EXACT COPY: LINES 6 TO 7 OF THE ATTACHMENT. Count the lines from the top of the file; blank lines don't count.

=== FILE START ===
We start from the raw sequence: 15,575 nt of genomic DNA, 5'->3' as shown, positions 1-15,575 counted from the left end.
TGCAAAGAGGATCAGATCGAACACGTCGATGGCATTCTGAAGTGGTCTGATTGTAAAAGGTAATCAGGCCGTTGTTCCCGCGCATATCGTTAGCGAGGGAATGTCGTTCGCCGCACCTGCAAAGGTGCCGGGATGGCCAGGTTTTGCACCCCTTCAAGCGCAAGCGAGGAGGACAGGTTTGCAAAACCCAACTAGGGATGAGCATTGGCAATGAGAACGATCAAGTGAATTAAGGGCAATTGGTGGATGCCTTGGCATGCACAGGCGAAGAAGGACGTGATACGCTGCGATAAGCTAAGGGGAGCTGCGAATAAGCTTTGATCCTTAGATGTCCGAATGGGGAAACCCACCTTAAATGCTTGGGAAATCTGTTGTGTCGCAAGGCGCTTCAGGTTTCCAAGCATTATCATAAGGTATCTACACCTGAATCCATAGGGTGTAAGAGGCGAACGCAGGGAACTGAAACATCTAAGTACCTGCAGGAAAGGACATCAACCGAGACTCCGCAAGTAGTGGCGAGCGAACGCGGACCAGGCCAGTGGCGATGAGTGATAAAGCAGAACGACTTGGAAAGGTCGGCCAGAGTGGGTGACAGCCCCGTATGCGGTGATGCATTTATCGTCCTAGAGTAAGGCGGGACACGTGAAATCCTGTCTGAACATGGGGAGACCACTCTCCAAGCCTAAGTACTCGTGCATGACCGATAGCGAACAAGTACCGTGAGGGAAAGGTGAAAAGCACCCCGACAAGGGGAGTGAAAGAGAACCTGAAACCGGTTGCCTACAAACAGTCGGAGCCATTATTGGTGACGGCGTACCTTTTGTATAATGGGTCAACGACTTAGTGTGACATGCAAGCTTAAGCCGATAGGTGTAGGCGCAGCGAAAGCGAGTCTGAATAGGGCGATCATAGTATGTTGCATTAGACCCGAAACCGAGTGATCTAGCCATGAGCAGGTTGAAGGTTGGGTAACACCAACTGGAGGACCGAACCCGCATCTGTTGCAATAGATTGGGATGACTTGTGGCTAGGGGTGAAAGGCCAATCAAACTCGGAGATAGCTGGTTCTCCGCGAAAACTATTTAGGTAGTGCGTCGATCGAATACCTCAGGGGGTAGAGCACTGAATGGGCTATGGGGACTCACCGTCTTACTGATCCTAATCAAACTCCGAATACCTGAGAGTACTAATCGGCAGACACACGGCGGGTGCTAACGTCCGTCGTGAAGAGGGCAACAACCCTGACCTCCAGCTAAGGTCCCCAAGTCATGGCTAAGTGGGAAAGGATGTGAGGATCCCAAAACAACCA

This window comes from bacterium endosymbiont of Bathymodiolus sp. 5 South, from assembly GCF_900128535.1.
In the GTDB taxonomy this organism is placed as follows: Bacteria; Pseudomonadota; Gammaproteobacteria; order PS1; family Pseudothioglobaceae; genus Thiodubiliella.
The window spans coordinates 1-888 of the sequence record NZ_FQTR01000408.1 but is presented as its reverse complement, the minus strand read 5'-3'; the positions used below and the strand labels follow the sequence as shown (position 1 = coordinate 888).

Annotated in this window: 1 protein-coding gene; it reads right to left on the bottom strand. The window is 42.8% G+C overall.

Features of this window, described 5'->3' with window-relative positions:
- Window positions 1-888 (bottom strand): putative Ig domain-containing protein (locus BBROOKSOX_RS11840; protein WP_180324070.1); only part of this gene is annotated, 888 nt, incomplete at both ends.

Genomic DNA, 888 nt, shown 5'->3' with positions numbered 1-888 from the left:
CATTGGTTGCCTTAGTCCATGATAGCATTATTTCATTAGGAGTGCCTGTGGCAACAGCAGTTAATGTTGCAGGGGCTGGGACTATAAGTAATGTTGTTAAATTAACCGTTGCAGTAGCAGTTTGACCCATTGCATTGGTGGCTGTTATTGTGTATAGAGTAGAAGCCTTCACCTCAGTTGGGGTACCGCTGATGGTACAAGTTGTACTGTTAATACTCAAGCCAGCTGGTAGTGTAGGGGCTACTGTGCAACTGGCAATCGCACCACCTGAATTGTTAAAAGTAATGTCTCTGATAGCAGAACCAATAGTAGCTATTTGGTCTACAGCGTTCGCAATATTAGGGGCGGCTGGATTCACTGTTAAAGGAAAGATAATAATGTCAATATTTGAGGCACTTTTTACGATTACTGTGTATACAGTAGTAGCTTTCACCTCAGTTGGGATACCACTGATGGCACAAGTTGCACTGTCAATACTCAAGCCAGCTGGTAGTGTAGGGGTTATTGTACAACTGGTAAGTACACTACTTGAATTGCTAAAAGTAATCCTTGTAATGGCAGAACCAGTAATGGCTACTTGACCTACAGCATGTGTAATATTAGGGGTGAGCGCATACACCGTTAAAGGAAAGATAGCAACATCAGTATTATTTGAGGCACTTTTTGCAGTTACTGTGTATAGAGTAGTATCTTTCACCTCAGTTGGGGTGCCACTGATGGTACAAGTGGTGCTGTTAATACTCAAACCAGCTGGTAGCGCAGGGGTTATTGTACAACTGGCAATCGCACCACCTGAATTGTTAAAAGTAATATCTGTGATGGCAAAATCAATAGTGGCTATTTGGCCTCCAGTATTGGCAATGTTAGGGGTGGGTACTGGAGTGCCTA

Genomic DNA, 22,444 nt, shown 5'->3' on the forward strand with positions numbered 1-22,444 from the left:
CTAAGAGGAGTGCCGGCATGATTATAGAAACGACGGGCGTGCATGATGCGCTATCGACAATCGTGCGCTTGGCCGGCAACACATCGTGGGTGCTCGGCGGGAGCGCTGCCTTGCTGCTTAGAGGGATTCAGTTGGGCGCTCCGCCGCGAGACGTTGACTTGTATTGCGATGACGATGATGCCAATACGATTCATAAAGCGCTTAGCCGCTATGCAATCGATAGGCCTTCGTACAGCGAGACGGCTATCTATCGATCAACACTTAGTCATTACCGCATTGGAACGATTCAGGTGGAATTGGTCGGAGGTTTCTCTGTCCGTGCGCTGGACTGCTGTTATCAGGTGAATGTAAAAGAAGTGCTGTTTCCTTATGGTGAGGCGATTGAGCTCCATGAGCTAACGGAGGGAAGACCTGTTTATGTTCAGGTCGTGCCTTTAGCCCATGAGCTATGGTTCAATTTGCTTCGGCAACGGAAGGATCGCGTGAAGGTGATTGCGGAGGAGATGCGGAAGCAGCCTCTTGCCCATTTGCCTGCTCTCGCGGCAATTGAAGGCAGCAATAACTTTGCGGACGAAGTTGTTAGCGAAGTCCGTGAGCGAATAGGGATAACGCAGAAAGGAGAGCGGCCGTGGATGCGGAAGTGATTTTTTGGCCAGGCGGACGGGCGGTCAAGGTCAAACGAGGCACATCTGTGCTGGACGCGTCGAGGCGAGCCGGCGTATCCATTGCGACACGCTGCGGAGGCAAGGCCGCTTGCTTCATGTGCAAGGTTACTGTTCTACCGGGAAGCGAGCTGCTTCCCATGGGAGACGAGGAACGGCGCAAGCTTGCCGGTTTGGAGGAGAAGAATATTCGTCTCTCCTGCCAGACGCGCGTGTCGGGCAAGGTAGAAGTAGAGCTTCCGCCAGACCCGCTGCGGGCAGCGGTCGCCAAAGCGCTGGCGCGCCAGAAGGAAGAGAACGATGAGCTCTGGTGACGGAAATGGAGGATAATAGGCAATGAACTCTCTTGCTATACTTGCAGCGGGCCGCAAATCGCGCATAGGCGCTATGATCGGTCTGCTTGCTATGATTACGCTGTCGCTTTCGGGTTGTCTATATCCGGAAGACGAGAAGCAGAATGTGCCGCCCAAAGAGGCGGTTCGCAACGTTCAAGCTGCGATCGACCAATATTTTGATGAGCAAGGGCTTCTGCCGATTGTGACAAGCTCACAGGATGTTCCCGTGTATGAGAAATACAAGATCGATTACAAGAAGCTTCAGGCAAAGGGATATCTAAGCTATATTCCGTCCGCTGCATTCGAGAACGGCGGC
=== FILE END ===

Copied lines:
Annotated in this window: 1 protein-coding gene; it reads right to left on the bottom strand. The window is 42.8% G+C overall.

Features of this window, described 5'->3' with window-relative positions: